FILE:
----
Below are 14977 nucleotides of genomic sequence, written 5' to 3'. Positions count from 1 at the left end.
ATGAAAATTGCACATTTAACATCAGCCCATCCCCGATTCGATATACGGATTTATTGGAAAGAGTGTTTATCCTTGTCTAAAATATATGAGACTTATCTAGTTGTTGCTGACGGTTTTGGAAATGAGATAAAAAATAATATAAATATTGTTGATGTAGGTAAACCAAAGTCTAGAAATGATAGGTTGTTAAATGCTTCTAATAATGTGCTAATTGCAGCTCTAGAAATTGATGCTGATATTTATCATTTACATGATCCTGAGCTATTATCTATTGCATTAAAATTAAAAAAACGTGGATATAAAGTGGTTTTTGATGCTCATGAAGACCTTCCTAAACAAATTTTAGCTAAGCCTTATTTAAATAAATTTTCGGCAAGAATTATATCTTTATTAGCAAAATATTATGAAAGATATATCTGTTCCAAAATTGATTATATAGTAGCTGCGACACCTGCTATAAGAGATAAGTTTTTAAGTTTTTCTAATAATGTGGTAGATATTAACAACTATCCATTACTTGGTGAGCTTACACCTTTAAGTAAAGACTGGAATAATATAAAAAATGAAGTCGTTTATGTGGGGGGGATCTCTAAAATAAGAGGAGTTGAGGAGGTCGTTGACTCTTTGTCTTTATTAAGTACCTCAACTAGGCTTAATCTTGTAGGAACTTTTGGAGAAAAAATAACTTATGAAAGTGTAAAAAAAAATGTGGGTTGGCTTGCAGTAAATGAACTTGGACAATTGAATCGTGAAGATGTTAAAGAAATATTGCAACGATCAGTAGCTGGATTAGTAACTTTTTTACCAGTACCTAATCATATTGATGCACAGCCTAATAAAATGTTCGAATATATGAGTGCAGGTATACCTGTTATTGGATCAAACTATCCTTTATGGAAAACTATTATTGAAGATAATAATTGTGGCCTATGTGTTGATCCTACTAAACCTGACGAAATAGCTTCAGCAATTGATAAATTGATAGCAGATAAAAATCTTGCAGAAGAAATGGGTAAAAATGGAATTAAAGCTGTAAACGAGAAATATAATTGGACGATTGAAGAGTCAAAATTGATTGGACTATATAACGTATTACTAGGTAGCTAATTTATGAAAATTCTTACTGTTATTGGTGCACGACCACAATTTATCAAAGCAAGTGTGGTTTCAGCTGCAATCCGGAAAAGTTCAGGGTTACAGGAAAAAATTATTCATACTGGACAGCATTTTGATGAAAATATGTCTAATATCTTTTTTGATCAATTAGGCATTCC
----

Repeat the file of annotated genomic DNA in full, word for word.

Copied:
Below are 14977 nucleotides of genomic sequence, written 5' to 3'. Positions count from 1 at the left end.
ATGAAAATTGCACATTTAACATCAGCCCATCCCCGATTCGATATACGGATTTATTGGAAAGAGTGTTTATCCTTGTCTAAAATATATGAGACTTATCTAGTTGTTGCTGACGGTTTTGGAAATGAGATAAAAAATAATATAAATATTGTTGATGTAGGTAAACCAAAGTCTAGAAATGATAGGTTGTTAAATGCTTCTAATAATGTGCTAATTGCAGCTCTAGAAATTGATGCTGATATTTATCATTTACATGATCCTGAGCTATTATCTATTGCATTAAAATTAAAAAAACGTGGATATAAAGTGGTTTTTGATGCTCATGAAGACCTTCCTAAACAAATTTTAGCTAAGCCTTATTTAAATAAATTTTCGGCAAGAATTATATCTTTATTAGCAAAATATTATGAAAGATATATCTGTTCCAAAATTGATTATATAGTAGCTGCGACACCTGCTATAAGAGATAAGTTTTTAAGTTTTTCTAATAATGTGGTAGATATTAACAACTATCCATTACTTGGTGAGCTTACACCTTTAAGTAAAGACTGGAATAATATAAAAAATGAAGTCGTTTATGTGGGGGGGATCTCTAAAATAAGAGGAGTTGAGGAGGTCGTTGACTCTTTGTCTTTATTAAGTACCTCAACTAGGCTTAATCTTGTAGGAACTTTTGGAGAAAAAATAACTTATGAAAGTGTAAAAAAAAATGTGGGTTGGCTTGCAGTAAATGAACTTGGACAATTGAATCGTGAAGATGTTAAAGAAATATTGCAACGATCAGTAGCTGGATTAGTAACTTTTTTACCAGTACCTAATCATATTGATGCACAGCCTAATAAAATGTTCGAATATATGAGTGCAGGTATACCTGTTATTGGATCAAACTATCCTTTATGGAAAACTATTATTGAAGATAATAATTGTGGCCTATGTGTTGATCCTACTAAACCTGACGAAATAGCTTCAGCAATTGATAAATTGATAGCAGATAAAAATCTTGCAGAAGAAATGGGTAAAAATGGAATTAAAGCTGTAAACGAGAAATATAATTGGACGATTGAAGAGTCAAAATTGATTGGACTATATAACGTATTACTAGGTAGCTAATTTATGAAAATTCTTACTGTTATTGGTGCACGACCACAATTTATCAAAGCAAGTGTGGTTTCAGCTGCAATCCGGAAAAGTTCAGGGTTACAGGAAAAAATTATTCATACTGGACAGCATTTTGATGAAAATATGTCTAATATCTTTTTTGATCAATTAGGCATTCC